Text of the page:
This's my term paper for sociology
United States of America: a Technocratic Nation
If you ask what type of government presides over the United States, the most common response would be democracy. While there will definitely be some deviations among the responses, it’s hardly likely that anyone would call the American government a technocracy. The term, coined by Herbert Marcuse, refers to a government where the “technical considerations of imperialistic efficiency and rationality supersede the traditional standards of profitability and general welfare.” (Marcuse, 1941) Does that not perfectly define our government? Among the leading industrial nations, we’re one of the few left that do not have universal health care, a free college system, or any of the other perks that Europeans enjoy. There’s one thing we do have though, and that is bureaucracy. Tons of agencies meant to supervise, to control, and most of all, to do so efficiently. One might ask how Herbert Marcuse pinpointed America’s true nature. The answer is that he did not. When he wrote of a technocracy he was referring to Nazi Germany.
Robert Michels, another German sociologist noted the increase of bureaucracy in socialist parties and labor unions in Germany shortly before World War I. He pointed out that the leaders of such parties had a vested interest in maintaining power (Michels, 1915). Thus he devised the idea of the iron law of oligarchy, which describes how even a democratic organization will lead to a bureaucracy ruled by a few. He theorized that this result was enforced by two processes. The first, which isolates the leaders, is their individual abilities. Max Weber, one of the founders of sociology, pointed out that people who achieve leadership roles usually possess the skills, knowledge and appeal necessary to control others. (Weber, 1922) Subsequently, Michels points out that the rest of the organization looks up to the leaders for direction and thus reinforce the process.
In America, it’s no secret that there’s a big discrepancy between classes. In this country, the top 1 percent of the richest people own almost 51 percent of the liquid financial assets (Ruccio, 2011). Considering the government’s actions, it’s clear that the balance is tipped in their favor. The Bush era’s tax cuts have been extended, despite the national budget deficit, while at the same time, the government is looking to cut away spending on food stamps, health care, and even want to get their hands on the social security money. Just as Marcuse said, the traditional standards of general welfare are nonexistent. At the same time, how do you think people get away with manipulating the government this much? The answer is through bureaucracy, of course. Large corporations lobby for their political interests. Money talks, and it speaks loud and clear. The Wall Street bailout was one of the most outrageous moves in our country’s history. When the American people were all going through foreclosures, and some lived in tents in public parks, some of the richest men in the world were getting subsidies. It was the clearest example of a bureaucracy ruled by the few, acting in the interest of its leaders at the cost of its followers.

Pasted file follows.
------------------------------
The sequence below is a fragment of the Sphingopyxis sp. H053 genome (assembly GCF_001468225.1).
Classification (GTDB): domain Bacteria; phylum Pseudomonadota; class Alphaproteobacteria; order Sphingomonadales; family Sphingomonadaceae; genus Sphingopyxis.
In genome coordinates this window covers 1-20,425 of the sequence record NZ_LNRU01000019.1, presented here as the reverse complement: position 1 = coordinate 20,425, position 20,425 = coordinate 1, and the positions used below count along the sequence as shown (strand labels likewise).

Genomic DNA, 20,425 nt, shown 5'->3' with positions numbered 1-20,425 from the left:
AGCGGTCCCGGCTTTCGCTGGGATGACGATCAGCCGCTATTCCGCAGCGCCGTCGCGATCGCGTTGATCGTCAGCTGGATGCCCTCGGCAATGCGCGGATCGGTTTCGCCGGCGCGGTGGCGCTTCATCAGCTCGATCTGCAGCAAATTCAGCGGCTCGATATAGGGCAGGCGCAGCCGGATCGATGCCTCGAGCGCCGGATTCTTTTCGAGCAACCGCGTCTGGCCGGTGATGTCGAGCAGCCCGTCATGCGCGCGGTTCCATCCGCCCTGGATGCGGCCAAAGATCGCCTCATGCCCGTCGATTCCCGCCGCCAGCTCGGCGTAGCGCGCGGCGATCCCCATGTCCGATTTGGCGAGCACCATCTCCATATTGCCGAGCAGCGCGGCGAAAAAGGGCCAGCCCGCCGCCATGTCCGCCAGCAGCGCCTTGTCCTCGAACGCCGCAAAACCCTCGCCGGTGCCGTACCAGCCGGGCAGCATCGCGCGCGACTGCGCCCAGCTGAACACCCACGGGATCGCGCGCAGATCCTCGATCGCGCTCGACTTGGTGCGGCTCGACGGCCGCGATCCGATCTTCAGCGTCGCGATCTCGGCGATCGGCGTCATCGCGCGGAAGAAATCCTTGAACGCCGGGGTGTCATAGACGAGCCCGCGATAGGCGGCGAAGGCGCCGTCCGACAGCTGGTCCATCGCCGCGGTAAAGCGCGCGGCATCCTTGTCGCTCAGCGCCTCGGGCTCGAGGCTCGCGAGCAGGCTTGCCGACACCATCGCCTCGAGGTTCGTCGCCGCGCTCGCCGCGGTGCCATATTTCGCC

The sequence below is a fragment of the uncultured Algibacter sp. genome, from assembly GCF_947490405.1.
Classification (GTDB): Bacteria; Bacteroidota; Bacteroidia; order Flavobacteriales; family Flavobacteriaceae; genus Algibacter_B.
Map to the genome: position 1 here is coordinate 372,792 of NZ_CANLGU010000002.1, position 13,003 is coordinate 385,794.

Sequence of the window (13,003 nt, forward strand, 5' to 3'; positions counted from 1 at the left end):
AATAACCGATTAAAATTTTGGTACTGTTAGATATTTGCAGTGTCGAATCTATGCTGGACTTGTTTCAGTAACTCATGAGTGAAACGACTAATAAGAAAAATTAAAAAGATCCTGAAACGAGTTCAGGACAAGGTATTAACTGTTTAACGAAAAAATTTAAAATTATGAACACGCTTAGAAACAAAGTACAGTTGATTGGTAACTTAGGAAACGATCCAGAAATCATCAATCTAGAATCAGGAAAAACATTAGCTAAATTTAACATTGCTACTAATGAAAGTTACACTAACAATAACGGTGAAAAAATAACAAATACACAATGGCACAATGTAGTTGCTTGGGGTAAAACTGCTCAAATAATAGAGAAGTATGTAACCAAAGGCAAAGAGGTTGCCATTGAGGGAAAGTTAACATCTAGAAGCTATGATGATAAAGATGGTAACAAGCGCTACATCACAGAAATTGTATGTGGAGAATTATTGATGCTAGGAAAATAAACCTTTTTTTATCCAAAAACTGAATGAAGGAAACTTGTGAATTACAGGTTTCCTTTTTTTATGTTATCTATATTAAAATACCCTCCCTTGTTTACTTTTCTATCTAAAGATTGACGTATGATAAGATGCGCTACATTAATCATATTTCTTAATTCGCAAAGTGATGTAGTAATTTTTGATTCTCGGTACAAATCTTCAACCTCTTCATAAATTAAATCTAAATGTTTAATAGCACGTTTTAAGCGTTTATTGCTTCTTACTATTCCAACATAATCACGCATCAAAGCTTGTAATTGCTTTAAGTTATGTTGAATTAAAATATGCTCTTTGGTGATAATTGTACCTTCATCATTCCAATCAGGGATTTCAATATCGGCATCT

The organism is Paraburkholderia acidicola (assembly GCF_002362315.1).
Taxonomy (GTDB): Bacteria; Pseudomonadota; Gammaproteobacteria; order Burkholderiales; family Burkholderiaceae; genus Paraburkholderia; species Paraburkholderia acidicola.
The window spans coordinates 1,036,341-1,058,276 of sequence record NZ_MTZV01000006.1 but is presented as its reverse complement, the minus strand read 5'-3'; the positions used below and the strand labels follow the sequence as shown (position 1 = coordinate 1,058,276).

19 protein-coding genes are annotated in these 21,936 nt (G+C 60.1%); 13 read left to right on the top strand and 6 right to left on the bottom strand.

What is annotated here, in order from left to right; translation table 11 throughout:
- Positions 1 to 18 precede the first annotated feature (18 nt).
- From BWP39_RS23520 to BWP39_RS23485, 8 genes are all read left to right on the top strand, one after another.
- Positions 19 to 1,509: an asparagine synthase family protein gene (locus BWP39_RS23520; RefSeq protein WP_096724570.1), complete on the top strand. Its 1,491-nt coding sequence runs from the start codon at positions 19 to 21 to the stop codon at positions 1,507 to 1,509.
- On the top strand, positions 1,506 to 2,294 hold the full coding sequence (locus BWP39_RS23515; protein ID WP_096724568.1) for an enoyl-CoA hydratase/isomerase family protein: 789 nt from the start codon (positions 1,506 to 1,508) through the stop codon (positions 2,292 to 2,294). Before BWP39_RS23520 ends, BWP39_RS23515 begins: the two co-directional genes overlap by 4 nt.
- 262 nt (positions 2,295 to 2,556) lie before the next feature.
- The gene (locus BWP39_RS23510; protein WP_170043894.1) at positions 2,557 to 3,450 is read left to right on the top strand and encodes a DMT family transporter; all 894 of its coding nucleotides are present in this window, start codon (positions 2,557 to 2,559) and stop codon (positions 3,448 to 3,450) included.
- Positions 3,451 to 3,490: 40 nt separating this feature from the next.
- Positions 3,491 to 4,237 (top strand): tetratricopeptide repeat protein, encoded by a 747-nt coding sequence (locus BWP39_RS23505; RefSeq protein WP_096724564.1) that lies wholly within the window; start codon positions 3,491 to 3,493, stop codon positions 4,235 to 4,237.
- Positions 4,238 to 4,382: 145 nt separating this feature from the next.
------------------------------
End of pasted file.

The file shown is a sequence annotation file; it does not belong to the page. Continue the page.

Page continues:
What allows the leaders of this country to do whatever they want? The answer is individualism. The principle of individualism, the pursuit of self-interest has been redefined into compliance. Herbert Marcuse explains this by comparing man’s relationship with machines. “In manipulating the machine, man learns that obedience to the directions is the only way to obtain desired results … There is no room for autonomy” (Marcuse, 1941). This is the perfect analogy considering how America is now almost entirely a consumer culture. After all, who is the most compliant of individuals, if not the consumer?
When describing Nazi Germany, Herbert Marcuse implies that the control imposed on the people would not have worked if it operated purely by brute force and terror. He said that it was also the ingenious use of manipulation through the use of labor, propaganda, training, and the industrial and party bureaucracy. (Marcuse, 1941) That is the true danger of bureaucracy, a danger that should be noted as clearly as its benefits. In a technocracy like our own, there’s not a lot of room for free will. Autonomy is reserved for the leaders of this country, the people in charge of the bureaucracies that control almost every aspect of our lives. I sincerely doubt this is in the interest of the general welfare.
Schaefer, R. T. (2008). Sociology; a brief introduction. (7th ed.). New York: McGraw-Hill.
Gerardi, S. (2010). A brief survey of the sociological imagination. (3rd ed.). USA: Kendall Hunt Publishing Company.
Ruccio, D. (2011, February 25). [Web log message]. Retrieved from http://rwer.wordpress.com/2011/02/25/25-graphics-showing-upward-redistribution-of-income-and-wealth-in-usa-since-1979/